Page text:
Do not use in: pregnant or breast-feeding women, children under the age of twelve years, persons allergic to one of the components (geraniol, linalool, limonene), subjects with asthma without the advice of an allergologist before the first use, subjects with epilepsy, persons with a history of gastritis, peptic ulcer, viral hepatitis B, C or D.
Pour 2 drops of essential oil of compact oregano onto a neutral tablet or sugar cube. Take two to three times daily for five days. (suitable for adults and children over the age of fifteen years only).
Swallow 2 drops of essential oil of oregano in a teaspoon of olive oil, on a sugar cube or neutral tablet, two to three times per day for three to four days.
CULTIVATION AND PRODUCTION
EXTRACTION AND YIELD
Diarrhoea, cystitis, pharyngitis, bronchitis, mycosis, etc.; Staphylococcus epidermidis or Staphylococcus aureus, streptococci, pneumococci, enterococci, Proteus, Escherichia coli, Candida, etc.: few infections are able to resist! Thanks to its energising and soothing action, it is recommended in the event of hard times or blows.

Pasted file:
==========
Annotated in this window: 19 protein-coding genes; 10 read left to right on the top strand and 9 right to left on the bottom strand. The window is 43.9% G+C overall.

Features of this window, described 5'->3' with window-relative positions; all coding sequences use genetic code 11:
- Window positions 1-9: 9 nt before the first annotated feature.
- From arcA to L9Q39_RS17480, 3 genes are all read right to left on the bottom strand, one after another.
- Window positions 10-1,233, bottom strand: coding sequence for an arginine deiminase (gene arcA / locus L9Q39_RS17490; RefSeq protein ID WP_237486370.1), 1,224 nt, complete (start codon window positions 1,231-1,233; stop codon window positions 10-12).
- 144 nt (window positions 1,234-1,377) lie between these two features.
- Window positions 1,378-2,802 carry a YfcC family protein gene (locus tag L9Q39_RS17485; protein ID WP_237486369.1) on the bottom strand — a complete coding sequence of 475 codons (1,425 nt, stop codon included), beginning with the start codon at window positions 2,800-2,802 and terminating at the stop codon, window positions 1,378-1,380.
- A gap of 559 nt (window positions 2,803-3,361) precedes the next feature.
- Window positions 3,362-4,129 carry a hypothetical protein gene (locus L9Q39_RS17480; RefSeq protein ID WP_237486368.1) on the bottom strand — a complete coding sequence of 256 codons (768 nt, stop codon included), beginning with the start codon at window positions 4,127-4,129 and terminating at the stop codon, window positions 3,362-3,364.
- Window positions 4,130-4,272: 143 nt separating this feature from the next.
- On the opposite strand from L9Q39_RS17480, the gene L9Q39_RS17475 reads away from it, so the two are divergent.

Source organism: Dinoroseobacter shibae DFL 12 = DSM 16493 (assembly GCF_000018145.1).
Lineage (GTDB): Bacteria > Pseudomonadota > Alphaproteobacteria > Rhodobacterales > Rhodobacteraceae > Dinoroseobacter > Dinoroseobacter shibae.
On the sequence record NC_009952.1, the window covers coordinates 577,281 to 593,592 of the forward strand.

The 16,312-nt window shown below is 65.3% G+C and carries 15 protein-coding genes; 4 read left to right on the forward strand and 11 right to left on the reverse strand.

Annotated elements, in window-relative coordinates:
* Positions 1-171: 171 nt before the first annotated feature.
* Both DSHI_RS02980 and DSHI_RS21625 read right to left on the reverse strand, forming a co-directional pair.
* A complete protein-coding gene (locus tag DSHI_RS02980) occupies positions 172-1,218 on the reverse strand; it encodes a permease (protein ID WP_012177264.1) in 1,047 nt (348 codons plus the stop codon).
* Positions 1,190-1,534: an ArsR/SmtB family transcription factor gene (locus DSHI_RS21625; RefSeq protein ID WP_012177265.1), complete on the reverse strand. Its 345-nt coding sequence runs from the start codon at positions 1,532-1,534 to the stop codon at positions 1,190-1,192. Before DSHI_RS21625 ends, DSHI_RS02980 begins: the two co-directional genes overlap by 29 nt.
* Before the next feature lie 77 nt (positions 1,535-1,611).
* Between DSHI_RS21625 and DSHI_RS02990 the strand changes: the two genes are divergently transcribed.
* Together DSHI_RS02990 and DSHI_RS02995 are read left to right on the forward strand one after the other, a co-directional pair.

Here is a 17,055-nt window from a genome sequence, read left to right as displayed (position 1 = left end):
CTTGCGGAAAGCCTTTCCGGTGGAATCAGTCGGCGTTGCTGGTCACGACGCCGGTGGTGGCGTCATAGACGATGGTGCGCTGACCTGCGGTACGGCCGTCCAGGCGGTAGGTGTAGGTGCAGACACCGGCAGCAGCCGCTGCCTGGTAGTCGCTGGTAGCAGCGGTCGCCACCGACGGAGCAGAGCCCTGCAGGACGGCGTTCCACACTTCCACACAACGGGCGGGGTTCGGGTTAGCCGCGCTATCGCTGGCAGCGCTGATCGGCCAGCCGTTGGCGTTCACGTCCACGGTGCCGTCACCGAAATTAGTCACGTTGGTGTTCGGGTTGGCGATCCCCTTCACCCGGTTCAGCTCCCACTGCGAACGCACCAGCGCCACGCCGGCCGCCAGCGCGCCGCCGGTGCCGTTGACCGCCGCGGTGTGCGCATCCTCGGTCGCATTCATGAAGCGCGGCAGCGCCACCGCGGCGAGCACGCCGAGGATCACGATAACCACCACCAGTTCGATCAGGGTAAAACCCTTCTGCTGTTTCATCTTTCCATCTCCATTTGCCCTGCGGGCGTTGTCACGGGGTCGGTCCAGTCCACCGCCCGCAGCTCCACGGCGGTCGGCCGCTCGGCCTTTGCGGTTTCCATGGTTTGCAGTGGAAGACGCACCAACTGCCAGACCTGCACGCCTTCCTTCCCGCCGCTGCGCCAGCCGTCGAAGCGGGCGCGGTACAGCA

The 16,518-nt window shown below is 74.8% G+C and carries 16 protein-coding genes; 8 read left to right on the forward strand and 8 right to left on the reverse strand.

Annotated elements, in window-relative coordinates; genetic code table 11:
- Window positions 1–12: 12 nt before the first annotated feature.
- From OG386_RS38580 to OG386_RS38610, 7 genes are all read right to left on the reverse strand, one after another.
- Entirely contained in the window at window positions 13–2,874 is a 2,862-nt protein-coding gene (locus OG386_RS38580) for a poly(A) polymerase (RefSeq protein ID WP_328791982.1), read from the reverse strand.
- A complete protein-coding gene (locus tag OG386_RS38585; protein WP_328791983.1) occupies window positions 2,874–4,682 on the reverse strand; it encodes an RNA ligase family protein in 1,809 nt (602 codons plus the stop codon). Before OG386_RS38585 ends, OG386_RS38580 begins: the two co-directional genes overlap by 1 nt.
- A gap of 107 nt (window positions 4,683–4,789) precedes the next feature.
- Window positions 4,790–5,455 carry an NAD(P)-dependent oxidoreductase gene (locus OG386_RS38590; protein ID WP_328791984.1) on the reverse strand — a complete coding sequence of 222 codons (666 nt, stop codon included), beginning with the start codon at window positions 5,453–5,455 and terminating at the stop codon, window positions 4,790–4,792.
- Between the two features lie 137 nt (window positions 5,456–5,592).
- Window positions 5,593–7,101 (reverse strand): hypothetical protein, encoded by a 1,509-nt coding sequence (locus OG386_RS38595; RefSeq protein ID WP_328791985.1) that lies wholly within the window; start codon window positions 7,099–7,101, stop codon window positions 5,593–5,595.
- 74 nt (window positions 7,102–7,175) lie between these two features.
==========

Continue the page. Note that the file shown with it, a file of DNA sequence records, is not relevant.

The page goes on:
The name oregano comes from two Greek words meaning "mountain finery". A tablet discovered in the Mycenaean palace of Pylos reveals that, during the 13Ith century BC, oregano-scented oil offerings were made to divinities and their priests. It was used in infusions, unctions and plasters to heal numerous ailments. Dioscorides prescribed it to persons with stomach ailments and with "acidic and unpleasant belches". It had a special place in Roman cuisine, in which it was reputed to facilitate digestion. In popular medicine, oregano leaves were used to prepare an anti-rheumatism herbal tea. The dried and chopped leaves were used as snuff, for freeing blocked noses and to create plasters for stiff necks.
The properties, benefits and method of use are given for information; they cannot in any case constitute or replace medical information that only health professionals can provide. For any use of essential oils for therapeutic purposes, please consult your GP or pharmacist.